Students desensitized to school shootings

Avery Inman, Blue M Editor-in-Chief

Parkland, Sandy Hook, Ulvade. Immediately you think of school shootings, just by hearing those names. Schools that probably wouldn’t be known otherwise. 

Guns are the leading cause of death to teens in America. 1 in 10 gun deaths happen to someone 19 or younger. Since the 2012 Sandy Hook Elementary tragedy, 948 school shootings have taken place. That means that for every high school student, school shootings have been rampant since we were around 4-8 years old. 

For the members of the Mentor Editorial Staff, practicing lockdown drills have been a part of our lives since kindergarten. For seniors that means that we’ve been going through these drills for 13 years. To many of us preparing for a school shooting is just another part of every school year. 

After so many years of going through the motions of these drills, many students have become desensitized to the importance of running the drills. The editorial staff feels that with so many school shootings happening, for so many years, it isn’t shocking to us anymore. The fear that we should feel when thinking about school shootings is dwindling. Lockdowns aren’t taken as seriously any more; people laugh and mess around during drills. We aren’t experiencing the emotions, adrenaline and pure fear that would be felt in real situations. It is hard to truly know what could happen in school shootings, as they are random.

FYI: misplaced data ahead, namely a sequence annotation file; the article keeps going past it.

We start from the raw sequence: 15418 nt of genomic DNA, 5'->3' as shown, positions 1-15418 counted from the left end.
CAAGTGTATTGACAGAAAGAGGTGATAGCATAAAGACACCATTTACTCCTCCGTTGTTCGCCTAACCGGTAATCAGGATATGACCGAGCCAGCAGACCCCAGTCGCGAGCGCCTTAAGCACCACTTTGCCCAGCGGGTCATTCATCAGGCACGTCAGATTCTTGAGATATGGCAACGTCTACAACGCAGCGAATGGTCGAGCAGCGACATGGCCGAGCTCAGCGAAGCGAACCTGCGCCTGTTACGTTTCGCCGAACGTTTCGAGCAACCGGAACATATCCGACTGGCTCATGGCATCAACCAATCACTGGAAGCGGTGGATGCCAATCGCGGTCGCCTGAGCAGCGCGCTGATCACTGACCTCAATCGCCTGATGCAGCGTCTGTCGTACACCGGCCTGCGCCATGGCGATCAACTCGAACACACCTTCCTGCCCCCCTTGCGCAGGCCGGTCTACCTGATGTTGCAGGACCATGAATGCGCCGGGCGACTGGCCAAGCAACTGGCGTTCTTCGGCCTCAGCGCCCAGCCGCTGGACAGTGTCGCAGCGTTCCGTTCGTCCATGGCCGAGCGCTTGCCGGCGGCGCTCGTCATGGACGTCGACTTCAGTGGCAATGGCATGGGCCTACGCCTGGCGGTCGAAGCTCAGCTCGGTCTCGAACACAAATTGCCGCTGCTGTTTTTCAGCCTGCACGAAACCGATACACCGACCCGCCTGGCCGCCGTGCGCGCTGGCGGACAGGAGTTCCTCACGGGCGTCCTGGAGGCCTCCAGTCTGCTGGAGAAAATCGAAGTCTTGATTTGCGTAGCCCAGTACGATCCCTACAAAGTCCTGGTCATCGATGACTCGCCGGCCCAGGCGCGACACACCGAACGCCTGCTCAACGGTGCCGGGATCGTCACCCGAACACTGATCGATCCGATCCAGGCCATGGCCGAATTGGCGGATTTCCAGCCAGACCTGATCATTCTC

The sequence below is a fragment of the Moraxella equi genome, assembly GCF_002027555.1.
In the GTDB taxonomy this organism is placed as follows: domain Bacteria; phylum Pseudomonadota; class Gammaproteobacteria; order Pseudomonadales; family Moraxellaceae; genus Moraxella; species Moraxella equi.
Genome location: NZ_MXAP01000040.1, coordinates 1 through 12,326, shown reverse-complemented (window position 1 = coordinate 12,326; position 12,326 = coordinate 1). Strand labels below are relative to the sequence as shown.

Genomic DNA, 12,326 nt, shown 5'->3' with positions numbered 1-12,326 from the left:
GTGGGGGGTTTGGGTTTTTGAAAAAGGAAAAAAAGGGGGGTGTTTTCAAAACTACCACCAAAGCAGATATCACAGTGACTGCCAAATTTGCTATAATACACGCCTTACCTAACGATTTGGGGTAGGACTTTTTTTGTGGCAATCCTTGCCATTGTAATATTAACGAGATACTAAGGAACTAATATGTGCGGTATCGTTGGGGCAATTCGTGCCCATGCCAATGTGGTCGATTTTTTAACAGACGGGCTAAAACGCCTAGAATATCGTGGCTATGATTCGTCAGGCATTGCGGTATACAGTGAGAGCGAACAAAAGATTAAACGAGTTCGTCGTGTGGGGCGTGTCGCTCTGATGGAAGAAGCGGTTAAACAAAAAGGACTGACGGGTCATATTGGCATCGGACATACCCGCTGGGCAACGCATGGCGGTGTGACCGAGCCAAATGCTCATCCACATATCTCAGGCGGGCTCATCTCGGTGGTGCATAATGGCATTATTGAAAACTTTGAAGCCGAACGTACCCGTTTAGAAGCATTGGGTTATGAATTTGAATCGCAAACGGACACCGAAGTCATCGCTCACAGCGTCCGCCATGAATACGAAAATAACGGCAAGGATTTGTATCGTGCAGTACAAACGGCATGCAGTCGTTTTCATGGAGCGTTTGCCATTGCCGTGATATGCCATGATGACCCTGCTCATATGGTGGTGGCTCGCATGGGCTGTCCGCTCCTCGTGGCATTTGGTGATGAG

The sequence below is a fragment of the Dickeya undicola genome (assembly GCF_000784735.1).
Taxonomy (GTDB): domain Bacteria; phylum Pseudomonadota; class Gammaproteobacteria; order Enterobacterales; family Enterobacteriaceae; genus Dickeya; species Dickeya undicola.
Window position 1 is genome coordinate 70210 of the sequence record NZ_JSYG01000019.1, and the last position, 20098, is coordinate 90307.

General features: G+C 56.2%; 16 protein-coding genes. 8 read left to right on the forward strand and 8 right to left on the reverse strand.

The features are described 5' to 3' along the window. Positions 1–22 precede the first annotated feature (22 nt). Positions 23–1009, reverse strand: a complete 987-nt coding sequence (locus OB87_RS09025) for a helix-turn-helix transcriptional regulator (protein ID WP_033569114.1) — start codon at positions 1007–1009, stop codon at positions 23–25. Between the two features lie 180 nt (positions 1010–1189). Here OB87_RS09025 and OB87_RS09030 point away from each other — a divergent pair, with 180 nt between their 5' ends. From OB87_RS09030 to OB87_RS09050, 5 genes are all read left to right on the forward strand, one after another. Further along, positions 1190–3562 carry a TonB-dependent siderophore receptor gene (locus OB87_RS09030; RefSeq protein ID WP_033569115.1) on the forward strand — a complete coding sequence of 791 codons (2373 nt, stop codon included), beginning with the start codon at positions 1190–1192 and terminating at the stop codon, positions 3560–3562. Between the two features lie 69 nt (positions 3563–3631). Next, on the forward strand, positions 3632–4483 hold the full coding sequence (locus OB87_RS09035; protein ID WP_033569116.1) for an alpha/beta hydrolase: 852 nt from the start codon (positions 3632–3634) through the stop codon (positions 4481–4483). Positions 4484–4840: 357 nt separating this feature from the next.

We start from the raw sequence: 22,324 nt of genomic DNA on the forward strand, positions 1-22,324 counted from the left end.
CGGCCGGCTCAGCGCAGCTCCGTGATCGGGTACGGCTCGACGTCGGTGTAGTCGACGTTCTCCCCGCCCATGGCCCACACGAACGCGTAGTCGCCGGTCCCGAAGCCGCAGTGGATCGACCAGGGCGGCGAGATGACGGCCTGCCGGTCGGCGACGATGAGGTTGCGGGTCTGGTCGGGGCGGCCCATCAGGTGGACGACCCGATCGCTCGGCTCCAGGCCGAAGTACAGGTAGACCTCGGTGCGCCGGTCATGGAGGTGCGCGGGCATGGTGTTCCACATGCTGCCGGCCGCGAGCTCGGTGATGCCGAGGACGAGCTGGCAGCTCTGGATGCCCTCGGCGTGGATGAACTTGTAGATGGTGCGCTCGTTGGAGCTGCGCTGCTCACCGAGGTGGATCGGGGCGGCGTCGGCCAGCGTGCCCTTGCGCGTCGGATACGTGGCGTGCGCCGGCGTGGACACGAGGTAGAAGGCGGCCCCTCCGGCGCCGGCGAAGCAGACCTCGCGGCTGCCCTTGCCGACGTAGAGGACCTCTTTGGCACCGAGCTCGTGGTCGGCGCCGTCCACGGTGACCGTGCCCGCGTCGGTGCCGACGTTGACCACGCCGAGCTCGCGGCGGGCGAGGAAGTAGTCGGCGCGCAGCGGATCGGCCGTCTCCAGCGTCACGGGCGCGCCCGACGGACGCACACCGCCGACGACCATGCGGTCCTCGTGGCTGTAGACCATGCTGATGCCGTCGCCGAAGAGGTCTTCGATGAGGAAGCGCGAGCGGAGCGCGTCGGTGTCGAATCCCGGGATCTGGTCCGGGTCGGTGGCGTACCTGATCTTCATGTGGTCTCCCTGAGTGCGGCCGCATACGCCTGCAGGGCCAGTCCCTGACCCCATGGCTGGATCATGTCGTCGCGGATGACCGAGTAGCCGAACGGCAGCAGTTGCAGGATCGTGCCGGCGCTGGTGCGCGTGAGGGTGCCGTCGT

At the same time many parts of all the school shootings are similar. We can’t force anyone to listen, or make every student take every drill seriously, but many of us feel that more action needs to be taken. Mostly with gun control, but also with how lockdowns and other drills are being taught. 

While no one wants to have these hard and scary conversations with kids from ages 5 to 18, if changes elsewhere aren’t being made, we need to focus on what we can prevent and make sure every student has the opportunity to live.